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Versatility of the MAnure PHosphorus EXtraction (MAPHEX) System in Removing Phosphorus, Odor, Microbes, and Alkalinity from Dairy Manures: A Four-Farm Case Study  Open Access

Published by the American Society of Agricultural and Biological Engineers, St. Joseph, Michigan

Citation:  Applied Engineering in Agriculture. 34(3): 567-572. (doi: 10.13031/aea.12632) @2018
Authors:   Clinton D. Church, Alexander N. Hristov, Peter J.A. Kleinman, Sarah K. Fishel, Michael R. Reiner, Ray B. Bryant
Keywords:   Alkalinity, Chemical treatment, Manure, Microbes, Odor, Phosphorus, Treatment systems, Solid separation.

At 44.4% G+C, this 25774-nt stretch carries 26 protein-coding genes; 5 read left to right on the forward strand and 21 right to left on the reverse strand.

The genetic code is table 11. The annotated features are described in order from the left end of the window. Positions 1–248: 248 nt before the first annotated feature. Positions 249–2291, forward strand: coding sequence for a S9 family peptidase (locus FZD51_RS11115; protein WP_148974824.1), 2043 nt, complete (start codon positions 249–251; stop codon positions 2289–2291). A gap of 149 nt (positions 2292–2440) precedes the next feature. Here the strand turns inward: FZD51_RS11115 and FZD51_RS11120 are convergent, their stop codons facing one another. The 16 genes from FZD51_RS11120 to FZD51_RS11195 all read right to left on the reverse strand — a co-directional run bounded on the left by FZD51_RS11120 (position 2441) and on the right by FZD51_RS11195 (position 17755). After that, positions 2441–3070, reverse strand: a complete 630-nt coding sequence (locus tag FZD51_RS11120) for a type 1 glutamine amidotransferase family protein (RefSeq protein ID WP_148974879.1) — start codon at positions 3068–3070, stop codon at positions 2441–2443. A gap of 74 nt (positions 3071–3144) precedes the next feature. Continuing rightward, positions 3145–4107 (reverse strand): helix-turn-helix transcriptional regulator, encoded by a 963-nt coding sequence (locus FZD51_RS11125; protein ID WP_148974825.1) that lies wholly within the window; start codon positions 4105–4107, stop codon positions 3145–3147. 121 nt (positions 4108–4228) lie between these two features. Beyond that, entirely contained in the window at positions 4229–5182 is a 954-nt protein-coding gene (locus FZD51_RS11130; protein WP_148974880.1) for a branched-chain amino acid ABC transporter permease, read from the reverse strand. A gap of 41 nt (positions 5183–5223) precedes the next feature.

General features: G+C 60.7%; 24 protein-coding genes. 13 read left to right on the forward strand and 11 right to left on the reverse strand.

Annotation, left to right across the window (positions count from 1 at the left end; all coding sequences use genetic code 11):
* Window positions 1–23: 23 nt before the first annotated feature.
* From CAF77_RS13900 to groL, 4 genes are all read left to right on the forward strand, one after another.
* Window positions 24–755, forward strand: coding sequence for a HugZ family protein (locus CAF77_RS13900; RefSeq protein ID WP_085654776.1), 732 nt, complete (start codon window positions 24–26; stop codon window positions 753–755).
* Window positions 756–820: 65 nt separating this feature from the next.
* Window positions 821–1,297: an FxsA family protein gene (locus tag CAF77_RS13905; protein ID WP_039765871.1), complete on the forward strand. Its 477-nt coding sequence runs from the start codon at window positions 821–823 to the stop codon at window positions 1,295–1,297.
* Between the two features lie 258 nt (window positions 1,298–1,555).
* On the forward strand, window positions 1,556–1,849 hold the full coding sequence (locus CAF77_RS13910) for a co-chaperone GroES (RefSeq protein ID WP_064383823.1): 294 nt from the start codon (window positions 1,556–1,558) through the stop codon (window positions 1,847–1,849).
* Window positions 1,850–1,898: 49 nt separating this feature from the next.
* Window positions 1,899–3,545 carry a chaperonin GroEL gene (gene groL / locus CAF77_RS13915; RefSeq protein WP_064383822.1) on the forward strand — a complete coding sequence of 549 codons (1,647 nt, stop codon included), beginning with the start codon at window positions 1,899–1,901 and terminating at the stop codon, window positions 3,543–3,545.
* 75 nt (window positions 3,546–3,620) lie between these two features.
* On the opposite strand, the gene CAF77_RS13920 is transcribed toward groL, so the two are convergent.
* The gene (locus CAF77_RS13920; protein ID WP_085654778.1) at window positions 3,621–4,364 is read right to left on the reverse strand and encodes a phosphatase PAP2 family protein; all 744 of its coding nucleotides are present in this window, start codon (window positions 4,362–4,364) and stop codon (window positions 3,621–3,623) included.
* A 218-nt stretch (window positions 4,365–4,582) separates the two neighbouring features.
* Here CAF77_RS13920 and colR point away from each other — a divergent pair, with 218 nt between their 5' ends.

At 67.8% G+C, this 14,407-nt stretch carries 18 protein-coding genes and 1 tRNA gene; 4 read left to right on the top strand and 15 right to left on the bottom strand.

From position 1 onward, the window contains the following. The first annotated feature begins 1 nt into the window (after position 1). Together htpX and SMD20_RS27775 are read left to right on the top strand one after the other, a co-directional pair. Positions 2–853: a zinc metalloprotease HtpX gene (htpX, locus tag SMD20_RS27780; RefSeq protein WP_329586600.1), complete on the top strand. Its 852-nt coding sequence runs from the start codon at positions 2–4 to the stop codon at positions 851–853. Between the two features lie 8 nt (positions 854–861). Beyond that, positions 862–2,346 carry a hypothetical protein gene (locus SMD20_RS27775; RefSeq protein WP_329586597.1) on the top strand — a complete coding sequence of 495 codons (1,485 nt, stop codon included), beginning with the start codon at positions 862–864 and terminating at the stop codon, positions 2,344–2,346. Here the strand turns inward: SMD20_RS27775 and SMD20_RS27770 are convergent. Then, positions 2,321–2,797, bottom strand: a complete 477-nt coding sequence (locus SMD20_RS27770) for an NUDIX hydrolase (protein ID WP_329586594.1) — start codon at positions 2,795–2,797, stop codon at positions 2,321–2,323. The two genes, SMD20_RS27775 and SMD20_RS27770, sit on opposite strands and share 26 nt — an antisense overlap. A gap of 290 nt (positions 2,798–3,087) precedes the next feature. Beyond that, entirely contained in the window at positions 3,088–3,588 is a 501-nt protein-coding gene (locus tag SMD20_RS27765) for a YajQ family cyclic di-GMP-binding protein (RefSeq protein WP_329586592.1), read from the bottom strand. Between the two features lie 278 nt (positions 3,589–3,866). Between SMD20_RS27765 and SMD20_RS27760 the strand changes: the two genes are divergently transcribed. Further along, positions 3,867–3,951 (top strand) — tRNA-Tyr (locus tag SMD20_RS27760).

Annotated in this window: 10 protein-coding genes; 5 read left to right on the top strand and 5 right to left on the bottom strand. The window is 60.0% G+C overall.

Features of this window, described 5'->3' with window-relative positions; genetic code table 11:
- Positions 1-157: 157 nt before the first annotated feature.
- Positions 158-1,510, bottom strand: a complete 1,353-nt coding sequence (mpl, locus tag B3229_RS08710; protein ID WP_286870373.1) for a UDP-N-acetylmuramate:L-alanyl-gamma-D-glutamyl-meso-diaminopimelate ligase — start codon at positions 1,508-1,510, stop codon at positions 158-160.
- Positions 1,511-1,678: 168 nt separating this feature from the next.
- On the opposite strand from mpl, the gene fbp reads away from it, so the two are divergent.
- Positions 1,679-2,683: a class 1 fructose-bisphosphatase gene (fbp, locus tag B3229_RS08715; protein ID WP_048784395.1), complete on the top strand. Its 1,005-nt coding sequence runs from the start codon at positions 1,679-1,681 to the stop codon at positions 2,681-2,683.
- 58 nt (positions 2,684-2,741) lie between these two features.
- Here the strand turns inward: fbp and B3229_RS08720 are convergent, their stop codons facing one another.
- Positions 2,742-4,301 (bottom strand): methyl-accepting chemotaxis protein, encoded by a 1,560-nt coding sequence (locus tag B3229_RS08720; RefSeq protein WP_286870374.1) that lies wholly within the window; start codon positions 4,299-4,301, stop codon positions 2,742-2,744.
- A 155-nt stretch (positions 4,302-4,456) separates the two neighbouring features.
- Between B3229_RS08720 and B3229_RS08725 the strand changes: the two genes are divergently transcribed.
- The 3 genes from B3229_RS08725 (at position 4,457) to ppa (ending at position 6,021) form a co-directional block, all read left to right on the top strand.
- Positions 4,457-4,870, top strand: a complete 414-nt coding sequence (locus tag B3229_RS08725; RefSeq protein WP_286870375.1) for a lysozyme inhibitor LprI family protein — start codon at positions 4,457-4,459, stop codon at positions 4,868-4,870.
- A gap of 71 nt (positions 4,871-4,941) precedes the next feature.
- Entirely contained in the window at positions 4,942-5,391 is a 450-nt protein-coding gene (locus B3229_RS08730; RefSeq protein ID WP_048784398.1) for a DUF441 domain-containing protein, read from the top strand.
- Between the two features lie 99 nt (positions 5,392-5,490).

Abstract. Animal manure contains nutrients [primarily nitrogen (N) and phosphorus (P)] and organic material that are beneficial to crops. Unfortunately, for economic and logistics reasons, most manure tends to be applied to soils near where it is generated. Over time P concentrations in soils where dairy manure is applied builds up, often in excess of crop demands, and its potential loss in runoff poses a risk to water quality. We previously described, and have subsequently built, a full-scale version of a MAnure PHosphorus EXtraction (MAPHEX) System capable of removing greater than 90% of the P from manures. While originally designed to remove phosphorus, we postulated that the MAPHEX System was also capable of removing odor and microbes, and of concentrating alkalinity into a solid, economically transported form. In this study the MAPHEX System was shown to be highly versatile at removing greater than 90% of the phosphorus from a wide range of dairy manures. In addition, the study showed that the System is also capable of concentrating and recovering alkalinity from manures, while also removing over 80% of microbes and reducing the odor of the effluent applied to fields by half.

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